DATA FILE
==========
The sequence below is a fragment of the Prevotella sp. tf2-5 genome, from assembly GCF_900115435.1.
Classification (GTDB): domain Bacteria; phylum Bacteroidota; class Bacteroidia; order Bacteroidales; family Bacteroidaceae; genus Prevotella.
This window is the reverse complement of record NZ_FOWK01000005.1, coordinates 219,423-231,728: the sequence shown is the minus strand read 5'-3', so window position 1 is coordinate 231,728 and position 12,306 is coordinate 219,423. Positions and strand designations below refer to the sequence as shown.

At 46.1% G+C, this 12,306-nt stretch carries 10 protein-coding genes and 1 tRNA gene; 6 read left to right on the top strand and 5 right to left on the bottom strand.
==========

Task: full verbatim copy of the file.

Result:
The sequence below is a fragment of the Prevotella sp. tf2-5 genome, from assembly GCF_900115435.1.
Classification (GTDB): domain Bacteria; phylum Bacteroidota; class Bacteroidia; order Bacteroidales; family Bacteroidaceae; genus Prevotella.
This window is the reverse complement of record NZ_FOWK01000005.1, coordinates 219,423-231,728: the sequence shown is the minus strand read 5'-3', so window position 1 is coordinate 231,728 and position 12,306 is coordinate 219,423. Positions and strand designations below refer to the sequence as shown.

At 46.1% G+C, this 12,306-nt stretch carries 10 protein-coding genes and 1 tRNA gene; 6 read left to right on the top strand and 5 right to left on the bottom strand.